Actual tests have proven that if the ordinary valve struck the valve seat on one side .001" sooner than it did on the other, it would take .010" of clearance between the valve stem and the guide at the bottom of the valve guide to let the valve rest on the opposite side of this seat without bending the stem. Truly then, valve alignment is exceedingly important.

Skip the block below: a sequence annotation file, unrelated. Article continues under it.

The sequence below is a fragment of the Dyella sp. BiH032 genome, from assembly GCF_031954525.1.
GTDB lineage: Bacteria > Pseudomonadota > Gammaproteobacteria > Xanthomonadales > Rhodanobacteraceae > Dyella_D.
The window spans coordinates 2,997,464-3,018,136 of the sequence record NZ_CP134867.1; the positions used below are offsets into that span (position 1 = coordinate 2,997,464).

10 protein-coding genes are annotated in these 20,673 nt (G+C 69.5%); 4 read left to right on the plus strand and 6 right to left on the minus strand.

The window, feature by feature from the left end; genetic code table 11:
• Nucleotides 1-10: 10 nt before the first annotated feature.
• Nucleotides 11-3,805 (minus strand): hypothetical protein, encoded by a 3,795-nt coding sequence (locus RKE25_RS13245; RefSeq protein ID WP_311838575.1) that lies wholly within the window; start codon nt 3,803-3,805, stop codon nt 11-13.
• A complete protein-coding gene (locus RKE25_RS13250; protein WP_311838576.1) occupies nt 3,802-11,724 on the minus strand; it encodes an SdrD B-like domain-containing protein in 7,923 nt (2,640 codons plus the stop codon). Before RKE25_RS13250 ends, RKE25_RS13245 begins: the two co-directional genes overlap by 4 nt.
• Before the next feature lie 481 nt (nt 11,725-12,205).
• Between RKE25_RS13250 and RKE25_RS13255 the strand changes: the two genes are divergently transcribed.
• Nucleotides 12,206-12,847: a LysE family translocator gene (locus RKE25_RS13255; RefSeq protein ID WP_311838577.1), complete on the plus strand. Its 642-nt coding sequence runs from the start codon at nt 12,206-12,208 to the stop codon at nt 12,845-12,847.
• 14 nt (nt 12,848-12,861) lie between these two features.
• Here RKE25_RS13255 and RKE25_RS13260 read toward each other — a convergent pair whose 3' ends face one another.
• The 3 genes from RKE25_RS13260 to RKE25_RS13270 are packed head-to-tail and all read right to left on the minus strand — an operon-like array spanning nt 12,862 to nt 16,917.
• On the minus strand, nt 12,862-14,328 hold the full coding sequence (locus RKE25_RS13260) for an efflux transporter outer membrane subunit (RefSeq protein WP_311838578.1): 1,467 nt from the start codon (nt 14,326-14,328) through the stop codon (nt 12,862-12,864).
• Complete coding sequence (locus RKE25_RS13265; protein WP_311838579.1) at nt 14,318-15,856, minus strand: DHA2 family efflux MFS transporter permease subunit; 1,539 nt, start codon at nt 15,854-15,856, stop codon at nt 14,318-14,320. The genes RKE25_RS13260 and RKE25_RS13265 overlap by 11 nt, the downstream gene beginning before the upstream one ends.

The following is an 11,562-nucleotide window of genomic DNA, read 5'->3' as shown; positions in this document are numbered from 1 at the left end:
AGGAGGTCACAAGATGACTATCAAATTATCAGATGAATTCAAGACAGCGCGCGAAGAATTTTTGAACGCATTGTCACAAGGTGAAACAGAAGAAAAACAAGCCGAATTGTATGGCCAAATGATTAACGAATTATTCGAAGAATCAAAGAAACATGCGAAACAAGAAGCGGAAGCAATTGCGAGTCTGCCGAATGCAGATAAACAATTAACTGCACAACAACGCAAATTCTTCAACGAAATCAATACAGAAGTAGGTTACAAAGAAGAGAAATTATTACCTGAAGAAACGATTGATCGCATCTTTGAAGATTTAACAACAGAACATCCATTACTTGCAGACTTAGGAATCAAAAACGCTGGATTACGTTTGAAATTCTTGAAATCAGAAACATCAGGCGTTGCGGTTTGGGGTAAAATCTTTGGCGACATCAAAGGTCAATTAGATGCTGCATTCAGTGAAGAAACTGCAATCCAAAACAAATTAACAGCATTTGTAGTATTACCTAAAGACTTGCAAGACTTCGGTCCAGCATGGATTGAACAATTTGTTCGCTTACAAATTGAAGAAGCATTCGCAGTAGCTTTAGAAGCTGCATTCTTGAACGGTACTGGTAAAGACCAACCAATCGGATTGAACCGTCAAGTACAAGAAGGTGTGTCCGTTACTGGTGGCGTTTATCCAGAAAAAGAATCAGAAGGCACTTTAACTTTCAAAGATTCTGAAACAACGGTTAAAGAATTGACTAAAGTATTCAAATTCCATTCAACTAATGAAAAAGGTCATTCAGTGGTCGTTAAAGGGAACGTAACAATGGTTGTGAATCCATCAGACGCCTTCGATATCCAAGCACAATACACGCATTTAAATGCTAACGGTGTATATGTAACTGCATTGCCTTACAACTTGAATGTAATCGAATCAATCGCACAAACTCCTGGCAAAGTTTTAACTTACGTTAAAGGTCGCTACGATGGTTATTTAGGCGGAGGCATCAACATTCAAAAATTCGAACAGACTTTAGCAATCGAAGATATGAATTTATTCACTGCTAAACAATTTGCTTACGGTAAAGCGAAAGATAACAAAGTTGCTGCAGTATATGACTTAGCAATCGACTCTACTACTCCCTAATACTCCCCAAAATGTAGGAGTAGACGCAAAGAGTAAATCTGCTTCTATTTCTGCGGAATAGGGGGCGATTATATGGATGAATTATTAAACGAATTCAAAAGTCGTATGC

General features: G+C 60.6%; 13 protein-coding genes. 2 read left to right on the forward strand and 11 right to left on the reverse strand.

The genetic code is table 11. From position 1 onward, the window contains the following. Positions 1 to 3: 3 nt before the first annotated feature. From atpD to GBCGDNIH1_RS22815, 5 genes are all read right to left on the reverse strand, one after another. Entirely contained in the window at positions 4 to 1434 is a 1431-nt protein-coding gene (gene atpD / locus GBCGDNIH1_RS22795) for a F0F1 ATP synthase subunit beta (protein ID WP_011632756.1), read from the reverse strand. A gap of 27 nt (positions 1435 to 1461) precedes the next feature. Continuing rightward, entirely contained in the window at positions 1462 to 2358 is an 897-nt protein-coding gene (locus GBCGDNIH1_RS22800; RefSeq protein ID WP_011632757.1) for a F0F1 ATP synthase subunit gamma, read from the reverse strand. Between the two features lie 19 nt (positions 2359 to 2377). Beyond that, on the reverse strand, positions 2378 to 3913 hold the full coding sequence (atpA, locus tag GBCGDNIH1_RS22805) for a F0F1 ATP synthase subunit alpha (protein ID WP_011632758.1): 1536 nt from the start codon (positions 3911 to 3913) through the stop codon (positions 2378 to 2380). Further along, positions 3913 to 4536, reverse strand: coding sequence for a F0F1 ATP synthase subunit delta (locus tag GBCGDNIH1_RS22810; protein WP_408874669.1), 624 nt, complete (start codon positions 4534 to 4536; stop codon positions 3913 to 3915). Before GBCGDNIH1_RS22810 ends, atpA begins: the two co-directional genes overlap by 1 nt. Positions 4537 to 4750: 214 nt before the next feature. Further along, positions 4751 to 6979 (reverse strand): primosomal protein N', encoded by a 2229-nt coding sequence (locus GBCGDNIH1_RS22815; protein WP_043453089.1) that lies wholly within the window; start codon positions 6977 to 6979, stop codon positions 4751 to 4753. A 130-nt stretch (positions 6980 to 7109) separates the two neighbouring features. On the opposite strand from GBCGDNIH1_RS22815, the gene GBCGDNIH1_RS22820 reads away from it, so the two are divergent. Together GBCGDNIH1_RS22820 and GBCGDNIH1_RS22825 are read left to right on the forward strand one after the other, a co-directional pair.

Many service shop operators claim they are perfectly satisfied with the results they are getting. They also claim they are having no trouble. They may not be having trouble, but the owners of the engines they service do have trouble. In most instances they do not know where the trouble exists or where to place the blame, because they have never learned that engine performance can be restored to the equivalent of new after an engine has been run for some time. Many mechanics think because they have .002" or .003" clearance between a valve stem and valve guide they have that much to play with as the valve stem when cold is .003" and sometimes .004" smaller than the hole in the valve guide. This clearance was left there by the engineer to allow for expansion of the valve stem at the top of the guide so there will only be room for a film of oil when the engine is warm and running. There are engines that employ valve guides tapered as much as .004 of an inch, but it was the intention of the engineers that this clearance be reduced to normal clearance when the valve stem itself becomes heated and expands.